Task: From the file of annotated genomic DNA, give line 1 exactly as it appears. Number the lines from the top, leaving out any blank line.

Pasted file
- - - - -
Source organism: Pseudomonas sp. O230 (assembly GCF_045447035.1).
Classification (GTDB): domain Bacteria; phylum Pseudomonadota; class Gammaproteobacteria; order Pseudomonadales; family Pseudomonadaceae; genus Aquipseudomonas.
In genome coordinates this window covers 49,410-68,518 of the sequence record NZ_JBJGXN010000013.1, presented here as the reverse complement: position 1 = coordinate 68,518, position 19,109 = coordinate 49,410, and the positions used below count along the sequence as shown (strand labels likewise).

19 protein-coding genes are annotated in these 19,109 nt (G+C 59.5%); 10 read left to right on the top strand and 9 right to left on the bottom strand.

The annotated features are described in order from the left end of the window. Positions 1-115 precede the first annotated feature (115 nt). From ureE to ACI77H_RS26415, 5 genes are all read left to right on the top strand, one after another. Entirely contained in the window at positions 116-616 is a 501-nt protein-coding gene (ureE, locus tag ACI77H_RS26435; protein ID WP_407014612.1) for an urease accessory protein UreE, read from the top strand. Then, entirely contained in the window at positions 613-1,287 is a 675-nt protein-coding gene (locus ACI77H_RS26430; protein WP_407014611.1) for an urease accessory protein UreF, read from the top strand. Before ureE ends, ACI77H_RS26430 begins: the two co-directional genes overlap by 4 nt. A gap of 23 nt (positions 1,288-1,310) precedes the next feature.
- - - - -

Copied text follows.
Source organism: Pseudomonas sp. O230 (assembly GCF_045447035.1).